Seven Laws of Teaching

Seven Laws of Teaching

by John M. Gregory
Publisher: Veritas Press
Trade Paperback, 162 pages
Current Retail Price: $10.95
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PLEASE NOTE: this is your last chance to buy these books. We will NOT be buying them again. Also, THESE BOOKS ARE NOT RETURNABLE, AND ARE SOLD AS-IS (flaws, highlighting, torn covers and all). Please remember that you can purchase as many of these as you like and have them all shipped for one low cost of $4.95.

"Teaching has its natural laws as fixed as the laws of the planets or of growing mechanisms," claims Gregory (1884). In this popular teacher's text, we learn how to ensure successful teaching. Great for classical educators.

When John Milton Gregory (1822-1898) first published The Seven Laws of Teaching in 1884, he called it "his offering on the altar of service to God and his fellowmen." However, in 1917, Gregory's "offering" was revised and theological references were excised from the work. This edition is the original unabridged text.

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  Excellent Principles
Mystie Winckler of WA, 3/4/2011
John Milton Gregory defines education as “embrac[ing] all the steps and processes by which an infant is gradually transformed into a full-grown and intelligent man.” There are two facets of this transformation: development of capacities and acquisition of experience. An important part of the latter is “furnishing the child with the heritage of the race.” He also points out that our goal is "a full-grown physical, intellectual, and moral manhood, with such resources as are necessary to make life useful and happy and as will enable the individual to go on learning from all the activities of life."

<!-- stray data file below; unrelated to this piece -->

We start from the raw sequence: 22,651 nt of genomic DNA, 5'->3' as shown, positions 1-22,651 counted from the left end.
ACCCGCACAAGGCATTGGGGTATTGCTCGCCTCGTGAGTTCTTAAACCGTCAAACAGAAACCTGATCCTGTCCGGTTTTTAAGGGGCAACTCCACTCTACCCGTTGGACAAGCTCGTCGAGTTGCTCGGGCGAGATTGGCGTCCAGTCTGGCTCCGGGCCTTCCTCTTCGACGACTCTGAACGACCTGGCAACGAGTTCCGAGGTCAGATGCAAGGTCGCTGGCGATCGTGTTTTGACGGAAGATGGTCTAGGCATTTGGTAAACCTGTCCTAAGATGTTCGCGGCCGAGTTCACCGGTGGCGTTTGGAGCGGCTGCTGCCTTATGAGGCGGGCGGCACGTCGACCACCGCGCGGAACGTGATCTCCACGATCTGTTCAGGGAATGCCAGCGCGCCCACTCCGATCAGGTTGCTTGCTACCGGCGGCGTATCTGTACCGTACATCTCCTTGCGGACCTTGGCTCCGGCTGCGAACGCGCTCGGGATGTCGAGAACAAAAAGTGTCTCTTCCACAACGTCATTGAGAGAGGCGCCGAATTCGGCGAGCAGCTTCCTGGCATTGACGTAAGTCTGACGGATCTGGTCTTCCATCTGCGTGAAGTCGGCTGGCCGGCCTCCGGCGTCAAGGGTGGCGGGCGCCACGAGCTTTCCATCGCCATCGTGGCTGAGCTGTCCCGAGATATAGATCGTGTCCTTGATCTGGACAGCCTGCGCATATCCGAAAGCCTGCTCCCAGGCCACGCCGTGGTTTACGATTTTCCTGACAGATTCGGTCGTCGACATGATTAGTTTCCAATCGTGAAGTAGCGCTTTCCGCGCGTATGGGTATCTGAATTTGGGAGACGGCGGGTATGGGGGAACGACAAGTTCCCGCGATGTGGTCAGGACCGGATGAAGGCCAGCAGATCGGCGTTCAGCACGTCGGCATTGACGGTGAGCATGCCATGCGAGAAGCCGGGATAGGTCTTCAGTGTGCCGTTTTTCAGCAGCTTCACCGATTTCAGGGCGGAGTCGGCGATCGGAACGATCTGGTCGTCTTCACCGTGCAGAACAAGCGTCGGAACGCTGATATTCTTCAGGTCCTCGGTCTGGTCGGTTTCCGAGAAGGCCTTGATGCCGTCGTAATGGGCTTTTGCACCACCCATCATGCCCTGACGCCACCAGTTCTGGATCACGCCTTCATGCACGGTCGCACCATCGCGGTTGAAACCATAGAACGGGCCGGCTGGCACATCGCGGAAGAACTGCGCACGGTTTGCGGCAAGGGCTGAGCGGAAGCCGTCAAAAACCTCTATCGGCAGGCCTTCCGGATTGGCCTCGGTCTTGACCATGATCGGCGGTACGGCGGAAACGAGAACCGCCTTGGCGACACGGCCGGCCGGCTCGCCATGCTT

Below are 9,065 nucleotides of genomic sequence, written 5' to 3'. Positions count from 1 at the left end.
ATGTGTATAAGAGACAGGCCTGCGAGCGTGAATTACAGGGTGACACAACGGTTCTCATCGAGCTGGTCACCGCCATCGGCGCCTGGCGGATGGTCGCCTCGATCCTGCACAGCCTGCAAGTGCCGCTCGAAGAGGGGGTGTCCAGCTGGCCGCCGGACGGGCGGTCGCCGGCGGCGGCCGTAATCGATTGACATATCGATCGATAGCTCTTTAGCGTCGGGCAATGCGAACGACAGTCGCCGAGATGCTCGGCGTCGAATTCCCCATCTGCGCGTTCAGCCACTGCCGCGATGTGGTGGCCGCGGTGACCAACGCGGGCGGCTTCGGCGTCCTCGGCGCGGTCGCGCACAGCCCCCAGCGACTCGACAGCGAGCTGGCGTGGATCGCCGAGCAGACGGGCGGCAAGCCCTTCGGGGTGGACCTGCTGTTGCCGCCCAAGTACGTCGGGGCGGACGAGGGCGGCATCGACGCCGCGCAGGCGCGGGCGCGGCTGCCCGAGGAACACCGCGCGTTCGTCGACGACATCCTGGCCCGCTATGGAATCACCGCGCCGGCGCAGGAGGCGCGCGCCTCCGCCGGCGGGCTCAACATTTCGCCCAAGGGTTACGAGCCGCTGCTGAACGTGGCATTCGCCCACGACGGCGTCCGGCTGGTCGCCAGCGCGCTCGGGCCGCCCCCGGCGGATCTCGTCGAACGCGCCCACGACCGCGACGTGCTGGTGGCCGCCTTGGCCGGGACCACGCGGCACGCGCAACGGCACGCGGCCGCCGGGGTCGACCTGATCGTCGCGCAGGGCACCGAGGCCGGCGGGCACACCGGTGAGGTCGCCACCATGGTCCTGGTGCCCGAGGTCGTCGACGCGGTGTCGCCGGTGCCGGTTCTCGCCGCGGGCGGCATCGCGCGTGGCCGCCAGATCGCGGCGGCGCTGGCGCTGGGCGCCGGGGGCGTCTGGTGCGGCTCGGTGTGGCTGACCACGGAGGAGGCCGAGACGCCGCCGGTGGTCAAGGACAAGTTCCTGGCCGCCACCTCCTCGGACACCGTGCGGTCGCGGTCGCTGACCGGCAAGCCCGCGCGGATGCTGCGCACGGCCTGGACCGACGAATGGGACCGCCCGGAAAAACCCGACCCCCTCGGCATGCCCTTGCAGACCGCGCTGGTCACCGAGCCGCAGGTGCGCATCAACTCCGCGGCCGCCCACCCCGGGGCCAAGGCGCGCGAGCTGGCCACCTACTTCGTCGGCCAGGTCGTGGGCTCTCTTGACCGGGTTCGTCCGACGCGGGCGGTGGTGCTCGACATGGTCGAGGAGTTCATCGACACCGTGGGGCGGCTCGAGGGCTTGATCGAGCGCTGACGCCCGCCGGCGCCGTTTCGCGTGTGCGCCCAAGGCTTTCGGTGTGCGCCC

Toward this end, Gregory offers seven statements about the learning process so that by understanding what and how learning happens, we can more successfully guide our students into such full-grown manhood.

One statement from the book that I think summarizes his view well was this: “The work of education, contrary to the common understanding, is much more the work of the pupil than of the teacher.”

His goal in this overview is neatly contained in this paragraph from his introduction:

"The teacher with these clearly in view will observe more easily and estimate more intelligently the real progress of his pupils. He will not be content with a dry daily drill which keeps his pupils at work as in a treadmill, nor will he be satisfied with cramming their minds with useless facts and names. He will carefully note both sides of his pupils’ education, and will direct his labors and adapt his lessons wisely and skilfully to secure both of the ends in view."